Even more fantastic? It’ll do all that without needing a phone anywhere in range. Thanks to a 4GB music player built into them, you can blast tunes without carrying your phone or anything else with you. And the sound can be tailored to safely suit your activity – on the road, it’ll actively let outside sounds in so you’re more aware of your surroundings. Elsewhere, it’ll can passively block outside sounds to give you a little peace and quiet, and you change the mode by simply swiping the surface of the bud.
They come with a charging case with built in battery good for five full charges (good for about 3 hours of music playback per charge) and three sizes of silicone fitment pieces. Each side weighs just 13.8g. There’s even a free fitness and setup app to get you started, which lets you set fitness goals, minimum and maximum thresholds, and sync data. Lastly, it also works as a headset, letting you make calls with clarity by using a bone conductive mic so it won’t pick up background noise…only what you’re actually saying is heard by the person on the other end of the line. They’re up for pre-order now for $299 in black or white.
GoPro already announced their LG Channel, putting all-GoPro-all-the-time footage on your big screen. But Engadget is reporting they’ll soon be updating their firmware to build in some handy new features like auto-rotate, automatic conversion of time-lapse stills into video and additional burst and slow-motion modes, too.
Parrot makes a lot of consumer-level drones that use self-generated WiFi networks to let you use your smartphone to control them. For the professional customer, they have their Sensefly brand of drones that make use of longer range, more sophisticated controls. The latest takes a lot of cues from nature to create what might be the most technologically advanced drone we’ve seen.
Using five different dual sensors, the upcoming eXom drone can hold its position with relying on GPS, making it great for tree covered situations. By using ultrasound and visual proximity sensors, not only can it stay in place on its own, but it can avoid obstacles. There are five of each type of sensor aimed down and in array to see all around it, then it combines that data to have a situation awareness that’d make Archer proud. The head of the unit is able to rotate and maintain level, keeping its onboard hi-def video camera stable regardless of the drone’s orientation. It’s likely going to be above the budget of most of us, but for those shooting the big scenes in the ride videos that get us truly stoked, this could be amazing. Combine it with Intel’s new chips and it gets downright scary.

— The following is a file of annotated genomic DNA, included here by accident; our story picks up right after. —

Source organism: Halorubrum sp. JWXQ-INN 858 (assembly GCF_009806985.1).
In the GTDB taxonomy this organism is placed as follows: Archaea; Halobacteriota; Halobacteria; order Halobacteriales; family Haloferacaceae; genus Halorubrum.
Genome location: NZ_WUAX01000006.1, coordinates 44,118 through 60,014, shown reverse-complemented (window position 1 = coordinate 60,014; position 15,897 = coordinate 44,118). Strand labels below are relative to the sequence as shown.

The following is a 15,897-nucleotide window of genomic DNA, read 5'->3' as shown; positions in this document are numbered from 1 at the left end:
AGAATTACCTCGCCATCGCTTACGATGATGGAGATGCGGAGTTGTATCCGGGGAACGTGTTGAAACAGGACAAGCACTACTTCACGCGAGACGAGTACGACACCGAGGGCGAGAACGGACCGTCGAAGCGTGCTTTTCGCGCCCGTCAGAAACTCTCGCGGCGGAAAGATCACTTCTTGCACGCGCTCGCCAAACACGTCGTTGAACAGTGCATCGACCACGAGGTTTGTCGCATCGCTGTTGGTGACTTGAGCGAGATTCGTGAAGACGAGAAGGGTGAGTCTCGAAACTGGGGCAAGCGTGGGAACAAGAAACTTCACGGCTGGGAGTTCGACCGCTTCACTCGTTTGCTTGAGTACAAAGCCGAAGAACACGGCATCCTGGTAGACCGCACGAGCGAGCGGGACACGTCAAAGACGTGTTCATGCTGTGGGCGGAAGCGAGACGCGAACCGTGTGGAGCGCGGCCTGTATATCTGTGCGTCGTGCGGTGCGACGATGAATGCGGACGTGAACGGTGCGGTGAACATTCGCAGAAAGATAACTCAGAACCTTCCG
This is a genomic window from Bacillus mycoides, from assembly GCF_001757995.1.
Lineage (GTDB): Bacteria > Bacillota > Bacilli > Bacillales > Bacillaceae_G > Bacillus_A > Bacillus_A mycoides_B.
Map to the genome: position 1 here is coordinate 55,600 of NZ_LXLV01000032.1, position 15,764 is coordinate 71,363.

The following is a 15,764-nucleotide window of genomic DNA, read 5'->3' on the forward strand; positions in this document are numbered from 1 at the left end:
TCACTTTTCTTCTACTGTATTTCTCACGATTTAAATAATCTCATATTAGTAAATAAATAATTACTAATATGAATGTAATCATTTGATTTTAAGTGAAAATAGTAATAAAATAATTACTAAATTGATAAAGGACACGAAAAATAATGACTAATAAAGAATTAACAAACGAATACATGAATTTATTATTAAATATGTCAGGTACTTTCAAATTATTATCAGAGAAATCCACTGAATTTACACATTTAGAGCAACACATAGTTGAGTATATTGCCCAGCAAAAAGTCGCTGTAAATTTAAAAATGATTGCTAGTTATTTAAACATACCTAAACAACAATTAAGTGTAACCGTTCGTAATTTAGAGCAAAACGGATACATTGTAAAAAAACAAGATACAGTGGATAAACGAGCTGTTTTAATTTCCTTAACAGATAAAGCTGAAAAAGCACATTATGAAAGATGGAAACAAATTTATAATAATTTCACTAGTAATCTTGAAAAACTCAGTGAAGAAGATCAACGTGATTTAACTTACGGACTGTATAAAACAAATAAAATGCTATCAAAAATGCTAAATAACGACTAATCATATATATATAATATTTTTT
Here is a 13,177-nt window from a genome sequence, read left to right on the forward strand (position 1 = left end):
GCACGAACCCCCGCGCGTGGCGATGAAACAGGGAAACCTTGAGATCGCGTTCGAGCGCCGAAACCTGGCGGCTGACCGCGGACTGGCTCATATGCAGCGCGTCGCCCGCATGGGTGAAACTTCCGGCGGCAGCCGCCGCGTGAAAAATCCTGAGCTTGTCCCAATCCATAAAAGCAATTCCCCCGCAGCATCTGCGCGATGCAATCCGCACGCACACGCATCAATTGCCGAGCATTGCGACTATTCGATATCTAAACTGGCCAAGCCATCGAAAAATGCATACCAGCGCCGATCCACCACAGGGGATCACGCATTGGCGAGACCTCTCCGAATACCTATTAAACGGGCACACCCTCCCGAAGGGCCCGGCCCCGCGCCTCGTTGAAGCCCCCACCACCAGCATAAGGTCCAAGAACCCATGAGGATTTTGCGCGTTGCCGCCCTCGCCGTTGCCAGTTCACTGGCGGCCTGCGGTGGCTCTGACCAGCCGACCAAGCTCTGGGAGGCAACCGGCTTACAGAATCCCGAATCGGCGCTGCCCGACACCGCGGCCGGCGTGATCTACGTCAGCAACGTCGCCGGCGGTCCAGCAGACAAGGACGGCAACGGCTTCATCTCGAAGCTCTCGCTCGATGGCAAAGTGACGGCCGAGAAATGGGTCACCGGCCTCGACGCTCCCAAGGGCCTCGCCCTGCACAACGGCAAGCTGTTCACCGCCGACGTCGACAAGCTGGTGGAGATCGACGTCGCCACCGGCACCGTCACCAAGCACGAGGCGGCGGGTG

Last October, Livestream started letting you push live, streaming video from your GoPro across the web using your phone’s 4G data connection. Meanwhile, competitor Hang With was letting users live stream video directly from their phones, sending real-time vlogging to their followers…and some well known personalities are on board. Now, Hang With has updated their app to allow the video to come from a GoPro or DJI Phantom 2 drone while the audio streams simultaneously from the iPhone or iPad. Add in the ability for followers to send real-time chat questions and comments and you’ve got a powerful new way to stream real conversations and interviews with much better camera angles and placement. Think you’ve got something worth watching? Hang With even shares content ad revenue with its users.
Other recent tech products we’ve covered include:
- Sony’s new 4K action sports cameras
- Connected Cycle GPS pedals
- Garmin’s new wearables
- Auto-follow drones from Zano & AirDog
See anything else fun out there? Leave a link in the comments!